(Low) Expectations, Legitimization, and the Contingent Uses of Scientific Knowledge: Engagements with Neuroscience in Scottish Social Policy and Services
Neuroscientific research increasingly sparks the imaginations and hopes of policymakers. Whilst the diversity of assertive statements being made on the basis of neuroscience has been well documented, less frequently explored are more contingent discourses regarding studies of the brain. In this paper, we analyze how social policy and service actors discuss their engagements with neuroscientific terms, concepts and findings. These are mobilized, for one, to substantiate and enlarge the focus of existing policy—for example to attract funding for different target groups (such as babies, people who just retired, etc.)—as well as to help develop (new) policies and services. We show how, in so doing, invocation of the neurosciences can act to align “mutual imagined understandings” among policy actors, practitioners and parents. Tentativeness and ambivalence also figured within our respondents’ accounts of the use of the neurosciences. They argued that research had to be simplified in order to make it relevant for wider stakeholders (including politicians), whilst simultaneously considering simplification problematic in some cases. Our analysis foregrounds the different complexities, ambivalences, reductions and instrumentalizations involved in policy and service engagements with the neurosciences, rendering challengeable any notion that (ideas about) neuroscientific research “determines” policy in a linear sense.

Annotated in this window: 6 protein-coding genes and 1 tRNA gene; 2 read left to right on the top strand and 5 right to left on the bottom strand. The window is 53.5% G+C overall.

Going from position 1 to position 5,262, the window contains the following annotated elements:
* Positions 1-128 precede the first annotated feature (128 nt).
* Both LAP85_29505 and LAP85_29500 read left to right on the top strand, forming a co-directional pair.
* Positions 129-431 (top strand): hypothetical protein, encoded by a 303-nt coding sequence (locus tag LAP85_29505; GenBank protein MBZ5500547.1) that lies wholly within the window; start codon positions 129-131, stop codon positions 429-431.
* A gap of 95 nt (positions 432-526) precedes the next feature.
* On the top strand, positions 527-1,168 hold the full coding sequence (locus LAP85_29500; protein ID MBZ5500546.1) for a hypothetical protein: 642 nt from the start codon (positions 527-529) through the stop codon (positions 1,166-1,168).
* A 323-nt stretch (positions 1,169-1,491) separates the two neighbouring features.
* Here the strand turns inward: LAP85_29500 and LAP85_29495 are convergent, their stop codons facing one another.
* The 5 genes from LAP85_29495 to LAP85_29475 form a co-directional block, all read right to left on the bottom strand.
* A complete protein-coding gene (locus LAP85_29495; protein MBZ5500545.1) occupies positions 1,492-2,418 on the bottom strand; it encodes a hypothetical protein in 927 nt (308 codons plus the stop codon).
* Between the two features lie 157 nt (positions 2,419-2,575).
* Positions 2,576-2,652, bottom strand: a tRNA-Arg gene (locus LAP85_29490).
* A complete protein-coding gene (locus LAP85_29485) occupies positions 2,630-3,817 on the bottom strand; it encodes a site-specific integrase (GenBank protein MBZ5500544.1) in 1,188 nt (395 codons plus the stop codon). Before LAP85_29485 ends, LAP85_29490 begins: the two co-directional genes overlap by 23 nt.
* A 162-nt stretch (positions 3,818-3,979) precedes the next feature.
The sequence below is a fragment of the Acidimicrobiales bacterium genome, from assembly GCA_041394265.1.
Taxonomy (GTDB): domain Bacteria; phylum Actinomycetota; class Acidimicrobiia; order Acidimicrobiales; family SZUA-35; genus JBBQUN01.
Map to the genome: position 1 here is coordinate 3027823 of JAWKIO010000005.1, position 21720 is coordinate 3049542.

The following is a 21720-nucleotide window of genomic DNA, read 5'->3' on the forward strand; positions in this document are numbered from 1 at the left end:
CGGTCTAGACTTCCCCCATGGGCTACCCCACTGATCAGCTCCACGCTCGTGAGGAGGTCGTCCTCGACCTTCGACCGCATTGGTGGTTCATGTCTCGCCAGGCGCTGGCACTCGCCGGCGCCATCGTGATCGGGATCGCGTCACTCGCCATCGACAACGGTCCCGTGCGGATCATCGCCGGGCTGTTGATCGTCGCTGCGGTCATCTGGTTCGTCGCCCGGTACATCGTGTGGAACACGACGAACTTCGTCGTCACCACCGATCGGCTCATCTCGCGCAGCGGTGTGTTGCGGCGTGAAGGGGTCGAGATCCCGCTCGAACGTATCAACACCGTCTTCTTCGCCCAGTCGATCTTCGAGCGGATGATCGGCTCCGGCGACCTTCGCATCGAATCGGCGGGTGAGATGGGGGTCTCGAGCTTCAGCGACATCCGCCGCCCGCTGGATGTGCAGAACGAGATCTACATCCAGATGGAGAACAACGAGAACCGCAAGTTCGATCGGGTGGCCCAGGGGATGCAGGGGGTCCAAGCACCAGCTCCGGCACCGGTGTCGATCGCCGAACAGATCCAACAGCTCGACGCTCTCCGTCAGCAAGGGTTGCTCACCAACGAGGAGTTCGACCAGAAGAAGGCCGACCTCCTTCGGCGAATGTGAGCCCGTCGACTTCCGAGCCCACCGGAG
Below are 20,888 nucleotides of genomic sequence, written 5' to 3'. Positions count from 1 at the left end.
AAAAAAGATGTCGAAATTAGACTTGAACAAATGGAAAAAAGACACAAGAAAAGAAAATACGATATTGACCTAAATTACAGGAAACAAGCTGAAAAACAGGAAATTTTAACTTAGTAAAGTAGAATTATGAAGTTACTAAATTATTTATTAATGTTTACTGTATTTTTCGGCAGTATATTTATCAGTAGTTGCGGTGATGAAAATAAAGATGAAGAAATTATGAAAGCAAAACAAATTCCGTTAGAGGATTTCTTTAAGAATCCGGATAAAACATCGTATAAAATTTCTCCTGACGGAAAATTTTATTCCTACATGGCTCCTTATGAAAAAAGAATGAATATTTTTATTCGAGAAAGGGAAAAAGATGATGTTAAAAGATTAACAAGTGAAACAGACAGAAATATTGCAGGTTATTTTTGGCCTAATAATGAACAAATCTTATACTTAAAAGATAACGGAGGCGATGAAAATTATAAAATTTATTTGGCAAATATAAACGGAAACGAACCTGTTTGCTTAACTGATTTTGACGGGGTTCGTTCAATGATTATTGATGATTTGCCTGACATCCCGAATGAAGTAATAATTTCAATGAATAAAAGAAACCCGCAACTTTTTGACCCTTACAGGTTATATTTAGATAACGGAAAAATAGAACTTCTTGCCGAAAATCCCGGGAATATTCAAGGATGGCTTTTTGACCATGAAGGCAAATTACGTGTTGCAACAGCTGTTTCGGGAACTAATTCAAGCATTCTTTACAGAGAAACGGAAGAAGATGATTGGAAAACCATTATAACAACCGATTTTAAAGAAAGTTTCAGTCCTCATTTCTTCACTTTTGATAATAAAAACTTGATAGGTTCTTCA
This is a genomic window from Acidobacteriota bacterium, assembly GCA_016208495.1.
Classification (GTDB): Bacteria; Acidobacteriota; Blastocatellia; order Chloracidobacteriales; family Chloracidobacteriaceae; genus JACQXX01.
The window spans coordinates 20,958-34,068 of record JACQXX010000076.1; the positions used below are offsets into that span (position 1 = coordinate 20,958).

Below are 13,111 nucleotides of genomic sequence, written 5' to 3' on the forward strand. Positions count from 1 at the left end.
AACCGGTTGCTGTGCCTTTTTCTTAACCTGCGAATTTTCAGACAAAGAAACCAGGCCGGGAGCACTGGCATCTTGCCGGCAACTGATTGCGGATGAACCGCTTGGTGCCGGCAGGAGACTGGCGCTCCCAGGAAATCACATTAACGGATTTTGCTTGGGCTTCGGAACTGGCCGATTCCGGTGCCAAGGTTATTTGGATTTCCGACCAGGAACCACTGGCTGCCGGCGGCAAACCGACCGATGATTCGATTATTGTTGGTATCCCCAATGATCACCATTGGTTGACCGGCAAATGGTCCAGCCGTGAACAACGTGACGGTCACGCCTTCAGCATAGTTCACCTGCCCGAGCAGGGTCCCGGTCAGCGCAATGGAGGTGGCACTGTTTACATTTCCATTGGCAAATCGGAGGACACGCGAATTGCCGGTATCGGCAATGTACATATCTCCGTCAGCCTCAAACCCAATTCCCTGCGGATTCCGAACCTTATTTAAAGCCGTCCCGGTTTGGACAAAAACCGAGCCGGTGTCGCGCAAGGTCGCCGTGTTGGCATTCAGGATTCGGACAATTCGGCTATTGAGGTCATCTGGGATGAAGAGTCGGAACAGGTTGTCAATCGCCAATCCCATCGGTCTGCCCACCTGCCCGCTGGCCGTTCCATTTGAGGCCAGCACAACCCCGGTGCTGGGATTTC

Copyright (c) 2015 Tineke Broer
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